Business Activity in the Field: what are companies doing and why?
by Geoffrey Banda, James Mittra and Joyce Tait
In this theme, we investigated the commercial development of regenerative medicine products to identify the different business models that companies and other organisations in the sector are trying to implement. Focusing on 10 company case studies, based on in-depth interviews, document analysis and participation at workshops and conferences, we mapped the product development process, identified key value chains and new opportunities for capturing value, and identified gaps and challenges to commercial success. The outcome of this case study work was a much better understanding of the broad innovation ecosystem for regenerative medicine, and the relevant enablers and constraints to the success of the very different business models that are operating in the sector.
Our project identified 10 company case studies and a number of unique business models, which covered a range of autologous, allogenic and drug discovery technologies. The business models were:
- Material and Service Provision;
- Early Exit: Phase 1/2;
- Manufacturing and Scale Up;
- Translational Services;
- Virtual Business Model; and
- Fully Integrated Business Model.
Our key findings were:
- The field is dominated by Small to Medium Enterprises (SMEs), and most are still at a very early stage of clinical development (preclinical or phase 1). These companies are dependent on public funding, which is not guaranteed for later stage development.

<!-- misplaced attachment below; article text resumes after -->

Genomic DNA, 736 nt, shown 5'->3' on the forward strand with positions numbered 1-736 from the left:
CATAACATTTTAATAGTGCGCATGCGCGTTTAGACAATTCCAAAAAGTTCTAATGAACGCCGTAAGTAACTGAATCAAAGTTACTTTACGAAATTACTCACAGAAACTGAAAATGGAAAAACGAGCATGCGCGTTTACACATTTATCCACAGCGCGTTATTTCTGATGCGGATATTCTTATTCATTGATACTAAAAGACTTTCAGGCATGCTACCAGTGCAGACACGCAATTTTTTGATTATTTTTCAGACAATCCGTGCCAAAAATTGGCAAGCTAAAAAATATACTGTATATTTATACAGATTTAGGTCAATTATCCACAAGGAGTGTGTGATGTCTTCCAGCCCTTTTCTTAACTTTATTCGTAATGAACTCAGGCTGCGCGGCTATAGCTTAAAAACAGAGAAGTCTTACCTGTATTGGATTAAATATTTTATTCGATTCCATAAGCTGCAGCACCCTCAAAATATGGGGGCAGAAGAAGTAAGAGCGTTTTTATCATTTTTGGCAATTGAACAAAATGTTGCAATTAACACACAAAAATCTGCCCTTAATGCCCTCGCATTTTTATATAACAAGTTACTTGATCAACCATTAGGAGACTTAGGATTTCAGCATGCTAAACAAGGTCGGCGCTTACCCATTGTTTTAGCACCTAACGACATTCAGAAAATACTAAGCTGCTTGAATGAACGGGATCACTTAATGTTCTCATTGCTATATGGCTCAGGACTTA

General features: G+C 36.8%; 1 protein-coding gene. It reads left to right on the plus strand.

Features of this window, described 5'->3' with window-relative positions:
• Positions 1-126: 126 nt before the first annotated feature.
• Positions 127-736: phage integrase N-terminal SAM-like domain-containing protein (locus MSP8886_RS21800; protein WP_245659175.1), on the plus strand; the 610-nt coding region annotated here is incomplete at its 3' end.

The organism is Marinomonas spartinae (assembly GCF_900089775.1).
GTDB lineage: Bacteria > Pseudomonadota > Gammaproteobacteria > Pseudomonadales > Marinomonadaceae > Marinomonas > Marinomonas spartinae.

- There is a mix of Grant, Private Equity funding: ranging from £5 million to £70 million - most funding is for development work and clinical trials
- University based developers prefer a ‘virtual business model’ to limit cash burn.
- Only 2 business models are currently generating revenue. These are ‘material and service provision’ and ‘manufacturing and scale up’. Revenues from clinical adoption of viable therapies are still a long way off.
- NHS - clinical and transfusion services, and translational service providers like the Cell and Gene Therapy Catapult, provide key innovation infrastructure that will be indispensable for the future of the field in the UK
- Skills development and retention is also critical for the sector
- At some point re-imbursement needs to be addressed to act as an innovation puller [Innovative Procurement]